Truck for beer-truck accident article.

A Beer Truck Drops Its Cargo

It was a scene ripped straight from the dreams of beer aficionados – a Budweiser truck tipped on the Gowanus Expressway onramp to the BQE, leaking its yeasty cargo across the roadway. For weary commuters, however, it was a traffic nightmare. As cases and cans went pouring out over the Brooklyn-Queens Expressway, vehicle traffic backed up towards the Verrazano-Narrows Bridge. Queens-bound lanes of the BQE were put on lockdown, as emergency personnel attended to the scene and clean-up crews came to clear the debris. The clean-up crews were assisted by some thrifty (and thirsty!) NYC citizens, as well. Those looking for an un-cracked beer amidst the spillage, or empty cans to cash in for change, scoured the flotsam for bounty. The clean-up crews were also charged with cleaning up fuel, which also spilled as a result of the truck’s overturning.

While the incident occurred in the dead of the night (around 3:51am), some of the beer-soaked roads remained closed until nearly 11:00am. As one might imagine, these closings had major traffic ramifications; widespread delays were reported.

No one was killed in the accident, though officials from the FDNY have released a statement saying that one man was taken to the hospital with serious trauma, though is reportedly in stable condition.

Hauling Cargo Safely

So, you’re not a truck driver. You don’t professionally ship large quantities of cargo in oversized tractor-trailers. But even as an ordinary motorist, you realize the importance of securing whatever goods you may be transporting safely, if and when you need to transport them. Be it a mattress atop the roof rack during a short move, or more precarious cargo over longer distances, it is of utmost importance that you learn how to strap down your belongings so as to not scatter them across the interstate. Here, we’ll go over some tips and techniques which will help you hold down your goods safely and securely.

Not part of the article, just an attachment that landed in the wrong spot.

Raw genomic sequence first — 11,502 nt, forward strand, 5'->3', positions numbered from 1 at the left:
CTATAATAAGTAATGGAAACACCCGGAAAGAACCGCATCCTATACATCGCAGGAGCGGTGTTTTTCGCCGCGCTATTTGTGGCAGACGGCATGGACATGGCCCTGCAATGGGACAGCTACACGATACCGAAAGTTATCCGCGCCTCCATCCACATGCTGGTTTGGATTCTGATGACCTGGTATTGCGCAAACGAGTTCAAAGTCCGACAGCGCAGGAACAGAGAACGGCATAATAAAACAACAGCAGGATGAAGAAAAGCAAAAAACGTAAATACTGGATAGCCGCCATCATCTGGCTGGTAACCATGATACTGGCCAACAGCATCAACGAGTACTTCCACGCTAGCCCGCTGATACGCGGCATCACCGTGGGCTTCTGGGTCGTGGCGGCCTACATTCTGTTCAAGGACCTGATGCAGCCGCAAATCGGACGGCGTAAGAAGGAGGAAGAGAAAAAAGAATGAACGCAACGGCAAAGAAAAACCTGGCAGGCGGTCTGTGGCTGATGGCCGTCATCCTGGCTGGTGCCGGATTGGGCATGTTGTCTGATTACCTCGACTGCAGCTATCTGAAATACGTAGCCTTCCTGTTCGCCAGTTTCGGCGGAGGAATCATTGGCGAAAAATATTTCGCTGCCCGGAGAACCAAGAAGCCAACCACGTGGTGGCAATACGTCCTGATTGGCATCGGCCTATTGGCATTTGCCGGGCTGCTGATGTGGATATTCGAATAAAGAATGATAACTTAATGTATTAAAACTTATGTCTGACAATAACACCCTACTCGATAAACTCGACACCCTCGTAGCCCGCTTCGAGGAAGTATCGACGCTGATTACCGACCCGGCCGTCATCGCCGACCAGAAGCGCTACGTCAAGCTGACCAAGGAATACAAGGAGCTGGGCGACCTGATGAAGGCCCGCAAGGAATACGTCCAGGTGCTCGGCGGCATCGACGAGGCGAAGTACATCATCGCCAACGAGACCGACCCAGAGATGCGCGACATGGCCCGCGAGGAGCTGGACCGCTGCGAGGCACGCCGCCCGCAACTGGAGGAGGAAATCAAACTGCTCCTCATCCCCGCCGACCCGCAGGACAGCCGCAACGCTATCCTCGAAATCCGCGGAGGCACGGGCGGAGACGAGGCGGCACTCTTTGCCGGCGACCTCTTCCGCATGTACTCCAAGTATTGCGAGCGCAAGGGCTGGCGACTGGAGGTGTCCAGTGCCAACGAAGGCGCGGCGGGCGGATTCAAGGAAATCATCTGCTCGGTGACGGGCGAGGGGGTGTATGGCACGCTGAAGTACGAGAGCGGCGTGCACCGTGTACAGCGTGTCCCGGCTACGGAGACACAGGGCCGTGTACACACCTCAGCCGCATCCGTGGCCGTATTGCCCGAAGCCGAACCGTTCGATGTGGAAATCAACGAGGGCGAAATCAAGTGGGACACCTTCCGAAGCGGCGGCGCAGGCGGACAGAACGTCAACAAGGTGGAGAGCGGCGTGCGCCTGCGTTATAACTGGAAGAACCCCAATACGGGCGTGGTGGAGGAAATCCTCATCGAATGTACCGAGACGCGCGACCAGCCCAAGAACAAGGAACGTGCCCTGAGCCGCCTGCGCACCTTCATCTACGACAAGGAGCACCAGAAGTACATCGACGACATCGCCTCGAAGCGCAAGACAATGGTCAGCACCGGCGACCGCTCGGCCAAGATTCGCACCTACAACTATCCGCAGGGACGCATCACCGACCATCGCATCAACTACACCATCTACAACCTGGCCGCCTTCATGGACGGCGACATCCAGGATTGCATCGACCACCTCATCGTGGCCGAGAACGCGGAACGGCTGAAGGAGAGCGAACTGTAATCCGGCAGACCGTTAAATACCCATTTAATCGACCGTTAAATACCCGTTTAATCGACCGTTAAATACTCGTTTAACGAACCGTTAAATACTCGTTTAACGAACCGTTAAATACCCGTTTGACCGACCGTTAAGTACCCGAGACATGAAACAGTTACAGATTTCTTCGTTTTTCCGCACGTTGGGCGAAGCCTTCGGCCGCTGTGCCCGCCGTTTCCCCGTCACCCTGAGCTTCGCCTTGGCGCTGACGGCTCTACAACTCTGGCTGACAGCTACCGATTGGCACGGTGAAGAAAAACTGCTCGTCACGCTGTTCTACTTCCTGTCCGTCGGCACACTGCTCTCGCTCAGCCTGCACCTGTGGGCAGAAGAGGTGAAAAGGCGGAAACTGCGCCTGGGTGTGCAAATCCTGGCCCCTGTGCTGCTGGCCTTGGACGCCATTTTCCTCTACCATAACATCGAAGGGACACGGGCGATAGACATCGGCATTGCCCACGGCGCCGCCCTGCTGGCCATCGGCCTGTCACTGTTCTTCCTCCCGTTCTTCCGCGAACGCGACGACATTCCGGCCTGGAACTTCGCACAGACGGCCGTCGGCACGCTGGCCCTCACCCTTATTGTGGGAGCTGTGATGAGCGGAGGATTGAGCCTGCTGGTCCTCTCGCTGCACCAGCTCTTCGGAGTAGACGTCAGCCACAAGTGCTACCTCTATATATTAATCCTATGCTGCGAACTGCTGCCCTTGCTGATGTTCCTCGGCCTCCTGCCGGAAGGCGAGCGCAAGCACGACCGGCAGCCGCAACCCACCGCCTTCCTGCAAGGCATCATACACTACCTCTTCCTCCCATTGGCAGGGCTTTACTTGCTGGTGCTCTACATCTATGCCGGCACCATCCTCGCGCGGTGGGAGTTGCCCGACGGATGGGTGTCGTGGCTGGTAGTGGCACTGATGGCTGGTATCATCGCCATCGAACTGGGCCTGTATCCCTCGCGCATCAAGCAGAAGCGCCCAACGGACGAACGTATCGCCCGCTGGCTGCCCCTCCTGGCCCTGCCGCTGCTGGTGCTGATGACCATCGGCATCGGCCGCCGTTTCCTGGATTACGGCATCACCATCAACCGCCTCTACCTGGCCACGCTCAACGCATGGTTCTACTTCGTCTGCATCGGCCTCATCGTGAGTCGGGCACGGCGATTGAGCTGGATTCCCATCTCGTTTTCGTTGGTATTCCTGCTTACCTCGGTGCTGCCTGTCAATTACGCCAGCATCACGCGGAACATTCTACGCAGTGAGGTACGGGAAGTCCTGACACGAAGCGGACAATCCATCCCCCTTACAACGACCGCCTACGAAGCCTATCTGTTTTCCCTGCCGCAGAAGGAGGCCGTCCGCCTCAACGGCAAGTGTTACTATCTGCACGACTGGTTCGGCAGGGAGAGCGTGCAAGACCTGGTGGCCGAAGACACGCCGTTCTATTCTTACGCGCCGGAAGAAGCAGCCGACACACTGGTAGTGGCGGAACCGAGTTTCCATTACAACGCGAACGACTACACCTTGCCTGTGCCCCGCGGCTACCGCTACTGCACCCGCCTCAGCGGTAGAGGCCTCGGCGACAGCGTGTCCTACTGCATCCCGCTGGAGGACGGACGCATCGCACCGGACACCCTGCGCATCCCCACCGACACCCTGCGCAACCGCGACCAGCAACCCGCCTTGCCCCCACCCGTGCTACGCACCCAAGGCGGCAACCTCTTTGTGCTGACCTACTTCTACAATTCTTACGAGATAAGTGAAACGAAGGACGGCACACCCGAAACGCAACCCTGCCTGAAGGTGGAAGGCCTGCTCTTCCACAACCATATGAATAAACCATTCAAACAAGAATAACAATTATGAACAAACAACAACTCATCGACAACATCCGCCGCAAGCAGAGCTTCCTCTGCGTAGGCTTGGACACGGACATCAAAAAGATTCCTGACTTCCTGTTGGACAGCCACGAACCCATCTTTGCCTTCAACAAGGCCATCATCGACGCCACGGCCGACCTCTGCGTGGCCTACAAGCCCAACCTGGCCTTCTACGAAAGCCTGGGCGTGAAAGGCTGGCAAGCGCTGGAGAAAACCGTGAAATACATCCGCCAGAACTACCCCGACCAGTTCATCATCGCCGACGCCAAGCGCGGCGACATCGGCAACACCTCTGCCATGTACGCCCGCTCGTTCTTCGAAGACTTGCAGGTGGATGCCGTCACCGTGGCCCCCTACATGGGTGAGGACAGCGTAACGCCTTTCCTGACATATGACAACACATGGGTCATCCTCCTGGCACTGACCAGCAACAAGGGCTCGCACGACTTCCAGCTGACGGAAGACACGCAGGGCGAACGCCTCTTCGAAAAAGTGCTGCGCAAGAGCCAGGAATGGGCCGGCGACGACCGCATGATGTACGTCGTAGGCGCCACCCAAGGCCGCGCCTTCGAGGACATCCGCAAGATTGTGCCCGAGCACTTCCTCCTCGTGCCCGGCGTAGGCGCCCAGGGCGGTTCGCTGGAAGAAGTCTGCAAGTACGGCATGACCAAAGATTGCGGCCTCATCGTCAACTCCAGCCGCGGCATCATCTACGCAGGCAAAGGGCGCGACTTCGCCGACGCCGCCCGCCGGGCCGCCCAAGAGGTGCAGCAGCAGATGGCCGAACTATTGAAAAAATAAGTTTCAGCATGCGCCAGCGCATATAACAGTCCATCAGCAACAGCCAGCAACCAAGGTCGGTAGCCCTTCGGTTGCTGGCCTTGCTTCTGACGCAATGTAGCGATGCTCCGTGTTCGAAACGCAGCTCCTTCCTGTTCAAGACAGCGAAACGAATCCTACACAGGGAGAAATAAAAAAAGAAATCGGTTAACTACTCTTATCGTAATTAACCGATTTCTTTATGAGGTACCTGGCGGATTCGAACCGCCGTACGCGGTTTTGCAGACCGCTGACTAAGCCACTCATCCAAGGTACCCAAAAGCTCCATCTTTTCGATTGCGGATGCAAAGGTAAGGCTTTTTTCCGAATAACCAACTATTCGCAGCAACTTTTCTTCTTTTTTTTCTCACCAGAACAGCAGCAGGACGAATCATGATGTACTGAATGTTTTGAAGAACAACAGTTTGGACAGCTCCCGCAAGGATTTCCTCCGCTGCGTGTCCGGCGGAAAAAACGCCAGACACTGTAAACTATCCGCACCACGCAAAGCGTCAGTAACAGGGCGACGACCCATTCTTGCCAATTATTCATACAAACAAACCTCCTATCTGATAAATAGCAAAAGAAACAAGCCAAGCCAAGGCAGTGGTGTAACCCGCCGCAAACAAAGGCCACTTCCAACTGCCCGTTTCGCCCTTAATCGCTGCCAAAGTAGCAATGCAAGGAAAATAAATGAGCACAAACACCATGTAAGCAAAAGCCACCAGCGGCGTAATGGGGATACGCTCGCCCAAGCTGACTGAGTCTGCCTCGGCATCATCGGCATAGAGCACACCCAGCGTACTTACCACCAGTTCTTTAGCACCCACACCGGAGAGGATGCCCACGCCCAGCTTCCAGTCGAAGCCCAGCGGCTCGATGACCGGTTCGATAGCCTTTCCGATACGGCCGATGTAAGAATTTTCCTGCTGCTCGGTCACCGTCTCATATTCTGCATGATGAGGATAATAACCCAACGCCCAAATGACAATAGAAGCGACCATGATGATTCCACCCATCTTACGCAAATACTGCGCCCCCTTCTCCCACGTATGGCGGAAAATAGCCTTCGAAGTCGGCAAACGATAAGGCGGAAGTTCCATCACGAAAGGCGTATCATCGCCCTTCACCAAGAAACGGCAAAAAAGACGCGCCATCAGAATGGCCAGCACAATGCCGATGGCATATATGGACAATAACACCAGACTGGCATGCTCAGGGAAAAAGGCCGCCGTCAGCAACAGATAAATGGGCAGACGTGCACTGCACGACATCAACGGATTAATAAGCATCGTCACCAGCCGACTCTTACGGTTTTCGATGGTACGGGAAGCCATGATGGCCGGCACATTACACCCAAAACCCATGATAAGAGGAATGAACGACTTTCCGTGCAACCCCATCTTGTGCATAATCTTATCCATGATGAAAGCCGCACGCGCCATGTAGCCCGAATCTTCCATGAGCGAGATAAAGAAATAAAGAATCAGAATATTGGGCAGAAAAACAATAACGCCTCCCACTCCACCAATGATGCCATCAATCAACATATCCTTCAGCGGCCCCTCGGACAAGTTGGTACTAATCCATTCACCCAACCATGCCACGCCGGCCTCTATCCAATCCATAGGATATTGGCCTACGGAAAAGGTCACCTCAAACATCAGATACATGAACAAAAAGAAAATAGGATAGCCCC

• Something that is often overlooked when packing out a car is the center of gravity. When moving, or when hauling large amounts of goods, it’s tempting to want to fit in as much as possible so as to reduce the amount of trips it will take to complete the task. However, overloading a car, truck or SUV can be dangerous. Keep in mind, while driving, that the normal balance of your vehicle may change if you’ve loaded in differently-weighted items.
  • Be cautious when using bungees. Their elasticity makes them adaptable for many jobs, but that same lack of specificity can sometimes allow for jostling and looseness. They’re also prone to wearing out. If you do use bungees, use them in a supplementary way, and always make sure they’re new and firm. Ratchet straps, and their hookless counterparts the cam strap, are stronger and more trustworthy alternatives to bungee cords.
  • One large parcel is always better than multiple smaller items. If possible, lump everything into one larger container. The more moving parts, the more likely you will overlook fastening something tightly, and therefore the more likely it will be for that item to wriggle loose and drop off your vehicle as you drive.
  • When you’ve finished securing your load, re-check to make sure all constituent parts of your cargo are properly fastened.
  • Don’t overload! It’s better to make more than one trip than to test your limits and have a strap break mid-ride due to an overload.
  • Invest in a proper bicycle rack. Bicycle racks come in three basic types: roof, trunk, and hitch.
  • Finally -and this advice applies to driving in general, of course- drive carefully! Drive slowly, especially around curves. Carrying heavy loads often obstructs lines of vision, so make sure to utilize your mirrors effectively and thoroughly and change lanes with extreme caution.